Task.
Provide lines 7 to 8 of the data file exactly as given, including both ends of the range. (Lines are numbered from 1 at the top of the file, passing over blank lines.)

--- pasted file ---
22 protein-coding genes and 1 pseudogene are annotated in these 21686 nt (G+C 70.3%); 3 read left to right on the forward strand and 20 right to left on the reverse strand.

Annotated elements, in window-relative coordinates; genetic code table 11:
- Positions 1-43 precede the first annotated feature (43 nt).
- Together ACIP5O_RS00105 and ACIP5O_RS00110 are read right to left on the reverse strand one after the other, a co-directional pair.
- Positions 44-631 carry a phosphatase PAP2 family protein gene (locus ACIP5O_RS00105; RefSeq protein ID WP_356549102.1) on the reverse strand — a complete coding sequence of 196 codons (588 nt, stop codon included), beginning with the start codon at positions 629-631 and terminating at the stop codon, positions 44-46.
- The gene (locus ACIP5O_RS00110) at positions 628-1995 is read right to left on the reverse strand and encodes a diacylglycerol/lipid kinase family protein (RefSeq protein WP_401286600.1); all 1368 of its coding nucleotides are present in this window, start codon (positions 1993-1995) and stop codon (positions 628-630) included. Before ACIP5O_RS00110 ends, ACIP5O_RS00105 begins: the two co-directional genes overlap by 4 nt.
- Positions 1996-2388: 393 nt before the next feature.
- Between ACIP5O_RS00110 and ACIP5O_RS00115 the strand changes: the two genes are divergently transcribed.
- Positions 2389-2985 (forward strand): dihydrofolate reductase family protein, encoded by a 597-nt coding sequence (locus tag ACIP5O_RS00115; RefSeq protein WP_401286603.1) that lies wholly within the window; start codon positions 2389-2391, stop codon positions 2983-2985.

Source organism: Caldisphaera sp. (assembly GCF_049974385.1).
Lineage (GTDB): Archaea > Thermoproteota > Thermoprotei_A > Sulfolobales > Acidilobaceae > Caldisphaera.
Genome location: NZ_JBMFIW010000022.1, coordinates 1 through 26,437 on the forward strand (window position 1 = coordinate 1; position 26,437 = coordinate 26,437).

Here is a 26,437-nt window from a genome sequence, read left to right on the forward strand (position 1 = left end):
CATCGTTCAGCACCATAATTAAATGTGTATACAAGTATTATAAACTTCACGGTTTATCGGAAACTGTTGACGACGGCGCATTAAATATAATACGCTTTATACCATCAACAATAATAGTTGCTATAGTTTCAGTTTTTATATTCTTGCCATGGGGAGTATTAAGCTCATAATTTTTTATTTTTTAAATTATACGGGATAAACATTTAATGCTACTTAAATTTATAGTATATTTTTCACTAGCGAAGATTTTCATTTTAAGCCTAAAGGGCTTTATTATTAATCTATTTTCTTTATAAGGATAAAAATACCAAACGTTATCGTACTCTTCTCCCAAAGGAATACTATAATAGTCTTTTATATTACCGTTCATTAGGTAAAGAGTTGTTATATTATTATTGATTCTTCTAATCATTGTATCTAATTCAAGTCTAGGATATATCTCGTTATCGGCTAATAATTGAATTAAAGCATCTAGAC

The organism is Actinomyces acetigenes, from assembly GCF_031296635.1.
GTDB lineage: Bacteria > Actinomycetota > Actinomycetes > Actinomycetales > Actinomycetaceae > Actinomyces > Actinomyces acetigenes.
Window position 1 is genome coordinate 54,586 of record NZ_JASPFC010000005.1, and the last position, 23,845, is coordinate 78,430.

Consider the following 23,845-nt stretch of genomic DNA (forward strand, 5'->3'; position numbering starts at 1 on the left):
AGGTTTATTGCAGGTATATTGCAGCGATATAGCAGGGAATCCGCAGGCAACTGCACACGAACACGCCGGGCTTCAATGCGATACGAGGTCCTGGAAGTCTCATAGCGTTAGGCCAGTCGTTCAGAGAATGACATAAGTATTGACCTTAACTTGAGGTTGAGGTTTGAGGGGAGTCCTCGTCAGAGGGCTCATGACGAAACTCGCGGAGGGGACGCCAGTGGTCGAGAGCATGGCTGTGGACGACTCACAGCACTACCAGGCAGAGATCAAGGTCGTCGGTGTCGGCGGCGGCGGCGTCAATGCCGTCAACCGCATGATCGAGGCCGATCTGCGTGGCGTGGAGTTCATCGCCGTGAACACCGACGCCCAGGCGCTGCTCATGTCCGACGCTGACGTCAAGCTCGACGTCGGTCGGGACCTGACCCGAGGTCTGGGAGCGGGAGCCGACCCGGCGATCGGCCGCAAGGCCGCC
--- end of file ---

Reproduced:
- Positions 1996-2388: 393 nt before the next feature.
- Between ACIP5O_RS00110 and ACIP5O_RS00115 the strand changes: the two genes are divergently transcribed.